Donna Stone: What KidCare Means To The Stone Family
When Donna’s Stone’s husband left his job as a public school teacher to pursue their dream of owning their own small business, they faced a terrifying prospect.
Life without health insurance — not only for themselves, but even more frightening, for their three children. Then Donna found Florida KidCare, almost by chance. She picked up a flyer at her daycare center, and almost before she knew it, her kids were signed up. “Without this program, we wouldn’t have had insurance for them,” says Stone, 45, who works as a massage therapist while her husband, Brian, runs the family’s bike shop in Pensacola.
Florida KidCare is the state of Florida’s initiative to make health insurance accessible to all children, with rates on a sliding scale. Benefits include doctor visits, immunizations, dental care, hospital stays and more. Subsidized enrollment, based on family size and income, can be as low as $15 or $20 month. Full-pay options also are available, making affordable health insurance and care available to every Florida child. Much is at stake. Studies have demonstrated again and again that children without health insurance do not receive adequate care. Their parents do not seek prompt treatment when their children are ill. With less preventative and well-child care, when uninsured children enter a hospital in Florida, they are 1.5 times as likely to die there as insured children.
Yet despite the KidCare program, Florida has the sad distinction of having the nation's second-highest percentage of uninsured children, and possibly even the highest. More than 12 percent of our youngest, most vulnerable residents – at least 548,000 children, by conservative estimates – do not have health insurance.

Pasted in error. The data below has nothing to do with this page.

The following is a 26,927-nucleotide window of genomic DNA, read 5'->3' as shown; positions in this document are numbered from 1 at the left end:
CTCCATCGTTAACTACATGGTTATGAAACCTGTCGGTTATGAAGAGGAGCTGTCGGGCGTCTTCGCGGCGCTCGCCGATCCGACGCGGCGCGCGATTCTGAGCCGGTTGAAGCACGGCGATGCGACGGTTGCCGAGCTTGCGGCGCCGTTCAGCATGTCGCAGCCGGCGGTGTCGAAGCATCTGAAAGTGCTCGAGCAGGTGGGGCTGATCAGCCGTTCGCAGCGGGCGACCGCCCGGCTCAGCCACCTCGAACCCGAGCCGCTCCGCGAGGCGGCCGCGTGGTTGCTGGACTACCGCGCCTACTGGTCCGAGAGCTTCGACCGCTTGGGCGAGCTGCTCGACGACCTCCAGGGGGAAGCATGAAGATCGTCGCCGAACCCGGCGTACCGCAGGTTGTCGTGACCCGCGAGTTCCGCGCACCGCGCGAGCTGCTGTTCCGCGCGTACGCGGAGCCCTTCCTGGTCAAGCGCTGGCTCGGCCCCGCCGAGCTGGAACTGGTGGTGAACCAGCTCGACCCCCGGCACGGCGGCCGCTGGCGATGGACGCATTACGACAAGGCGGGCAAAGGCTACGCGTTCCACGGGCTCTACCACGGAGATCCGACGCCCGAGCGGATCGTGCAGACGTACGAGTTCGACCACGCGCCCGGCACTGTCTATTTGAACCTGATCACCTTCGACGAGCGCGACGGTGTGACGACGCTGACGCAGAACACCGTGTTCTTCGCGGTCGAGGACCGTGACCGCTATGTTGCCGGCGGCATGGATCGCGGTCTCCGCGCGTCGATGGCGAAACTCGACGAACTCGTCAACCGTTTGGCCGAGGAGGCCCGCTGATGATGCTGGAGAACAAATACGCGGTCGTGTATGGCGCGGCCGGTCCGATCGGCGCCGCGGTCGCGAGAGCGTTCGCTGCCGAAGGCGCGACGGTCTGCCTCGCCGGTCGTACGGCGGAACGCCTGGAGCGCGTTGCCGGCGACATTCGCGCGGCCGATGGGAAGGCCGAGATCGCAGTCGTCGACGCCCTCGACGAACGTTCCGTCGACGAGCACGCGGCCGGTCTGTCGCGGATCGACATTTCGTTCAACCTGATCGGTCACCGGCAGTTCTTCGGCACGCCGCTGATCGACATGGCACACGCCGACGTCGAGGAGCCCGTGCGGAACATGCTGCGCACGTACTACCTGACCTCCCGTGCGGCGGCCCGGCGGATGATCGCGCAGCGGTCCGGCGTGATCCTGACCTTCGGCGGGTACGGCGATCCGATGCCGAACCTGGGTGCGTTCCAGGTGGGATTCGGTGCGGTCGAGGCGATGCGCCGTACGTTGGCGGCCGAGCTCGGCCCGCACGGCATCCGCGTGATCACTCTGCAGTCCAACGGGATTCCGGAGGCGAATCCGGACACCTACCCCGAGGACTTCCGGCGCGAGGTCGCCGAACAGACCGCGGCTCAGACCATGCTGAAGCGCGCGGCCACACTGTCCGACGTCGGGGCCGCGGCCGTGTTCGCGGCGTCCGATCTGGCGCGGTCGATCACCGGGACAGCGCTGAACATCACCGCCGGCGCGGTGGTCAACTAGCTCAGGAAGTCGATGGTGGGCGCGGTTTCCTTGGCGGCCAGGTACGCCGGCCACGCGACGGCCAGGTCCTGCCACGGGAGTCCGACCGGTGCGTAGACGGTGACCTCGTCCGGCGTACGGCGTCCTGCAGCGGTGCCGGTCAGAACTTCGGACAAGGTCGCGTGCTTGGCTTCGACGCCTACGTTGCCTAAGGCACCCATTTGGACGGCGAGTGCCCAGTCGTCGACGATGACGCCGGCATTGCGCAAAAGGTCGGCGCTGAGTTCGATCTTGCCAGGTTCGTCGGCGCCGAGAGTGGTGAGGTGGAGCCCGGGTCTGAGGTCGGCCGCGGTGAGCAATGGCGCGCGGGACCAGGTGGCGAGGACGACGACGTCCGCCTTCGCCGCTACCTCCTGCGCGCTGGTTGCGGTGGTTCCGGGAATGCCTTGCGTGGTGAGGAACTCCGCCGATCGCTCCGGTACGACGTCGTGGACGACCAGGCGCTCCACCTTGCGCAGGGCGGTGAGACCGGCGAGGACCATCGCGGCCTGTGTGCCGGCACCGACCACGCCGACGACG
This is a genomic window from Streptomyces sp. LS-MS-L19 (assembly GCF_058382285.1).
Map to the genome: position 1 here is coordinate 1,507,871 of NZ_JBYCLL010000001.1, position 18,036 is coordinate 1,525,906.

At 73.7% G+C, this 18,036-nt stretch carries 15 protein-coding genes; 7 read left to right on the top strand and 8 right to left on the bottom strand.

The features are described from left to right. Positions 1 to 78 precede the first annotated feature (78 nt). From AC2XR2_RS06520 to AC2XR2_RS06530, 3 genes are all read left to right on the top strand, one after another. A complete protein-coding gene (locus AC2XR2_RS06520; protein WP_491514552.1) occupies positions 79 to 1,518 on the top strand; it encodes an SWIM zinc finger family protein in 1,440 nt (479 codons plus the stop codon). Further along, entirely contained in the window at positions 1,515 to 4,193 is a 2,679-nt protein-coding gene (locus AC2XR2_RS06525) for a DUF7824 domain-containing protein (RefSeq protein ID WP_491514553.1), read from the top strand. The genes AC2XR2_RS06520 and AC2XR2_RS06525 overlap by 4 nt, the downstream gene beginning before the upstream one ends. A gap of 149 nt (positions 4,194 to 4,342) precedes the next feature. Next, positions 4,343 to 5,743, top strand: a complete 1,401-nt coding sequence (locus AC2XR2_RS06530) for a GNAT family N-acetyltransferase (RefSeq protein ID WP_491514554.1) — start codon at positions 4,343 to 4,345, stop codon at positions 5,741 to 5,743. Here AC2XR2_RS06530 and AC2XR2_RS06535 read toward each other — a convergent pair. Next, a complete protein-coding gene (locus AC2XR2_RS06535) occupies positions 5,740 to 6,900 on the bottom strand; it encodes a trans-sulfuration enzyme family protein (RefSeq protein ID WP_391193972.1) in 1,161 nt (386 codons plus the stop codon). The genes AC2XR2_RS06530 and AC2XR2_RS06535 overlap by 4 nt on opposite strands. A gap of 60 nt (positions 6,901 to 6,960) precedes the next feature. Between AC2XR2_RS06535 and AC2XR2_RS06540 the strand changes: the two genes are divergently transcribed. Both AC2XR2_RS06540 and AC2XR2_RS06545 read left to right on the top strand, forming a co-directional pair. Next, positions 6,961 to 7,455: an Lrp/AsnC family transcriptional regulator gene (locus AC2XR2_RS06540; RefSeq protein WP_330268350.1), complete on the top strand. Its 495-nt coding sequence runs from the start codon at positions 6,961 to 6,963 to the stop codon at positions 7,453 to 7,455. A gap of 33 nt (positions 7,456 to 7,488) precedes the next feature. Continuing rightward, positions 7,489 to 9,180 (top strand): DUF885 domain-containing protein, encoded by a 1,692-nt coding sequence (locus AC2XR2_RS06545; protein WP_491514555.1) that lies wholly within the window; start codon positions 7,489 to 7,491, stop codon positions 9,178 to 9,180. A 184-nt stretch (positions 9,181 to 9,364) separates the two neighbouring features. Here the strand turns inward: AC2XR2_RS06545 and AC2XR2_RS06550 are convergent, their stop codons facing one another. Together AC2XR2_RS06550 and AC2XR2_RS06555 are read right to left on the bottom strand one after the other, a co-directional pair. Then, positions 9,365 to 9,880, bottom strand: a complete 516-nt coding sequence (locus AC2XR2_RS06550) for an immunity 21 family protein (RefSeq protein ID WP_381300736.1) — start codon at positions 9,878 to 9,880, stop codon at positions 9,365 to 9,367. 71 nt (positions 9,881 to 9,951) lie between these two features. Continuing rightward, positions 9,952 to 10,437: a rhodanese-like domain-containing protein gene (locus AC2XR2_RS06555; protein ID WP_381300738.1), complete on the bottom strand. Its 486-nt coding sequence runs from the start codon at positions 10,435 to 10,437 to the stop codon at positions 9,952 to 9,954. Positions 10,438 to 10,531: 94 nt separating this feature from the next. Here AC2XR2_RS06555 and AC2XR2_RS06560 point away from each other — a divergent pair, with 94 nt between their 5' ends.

Improving the accessibility of this program is one of the legislative priorities of the Children’s Movement of Florida, which notes that families often do not know they are eligible for the coverage or how to access it. The program, which at one point spent $10 million yearly in outreach efforts, now spends only $46,000 for printing of materials for its “Back to School” Campaign, relying on the voluntary efforts of school districts to distribute postcards.
As a result, thousands of children remain uninsured who, for a nominal cost, could be covered. What’s more, Florida misses out on millions of federal matching dollars that would help pay for the medical care of needy children.
To Donna Stone, the whole thing doesn’t make sense. “The whole purpose of this program was to make sure families have access to health care,” she says. “I don’t understand why more people don’t know about it. For us, it makes it so that we can have good insurance for our kids.”
When the Stone family joined the program, they qualified for the lowest rate. But as their bike shop and Donna’s client list have grown, so has their financial situation. Although their children are still on KidCare, they are now on the full-pay program. But even at the higher rate, the Stones say the program has kept insurance within their reach for the children while they continue to build their business in tough times. She and her husband have no health insurance for themselves because they say it is too costly. “This really helped us out financially. It’s awesome,” Donna Stone says.
Florida is missing the boat if it doesn’t expand the program and make it more accessible, she says. Without preventative care, she says, the health care bill for needy children will still land in the lap of state — only then those costs will be higher, and kids will suffer in the process.
“I think most people understand the value of this [program]. They know the importance of where we put our money, of investing in our children,” she says. “This is a program that has proven itself. It is working.”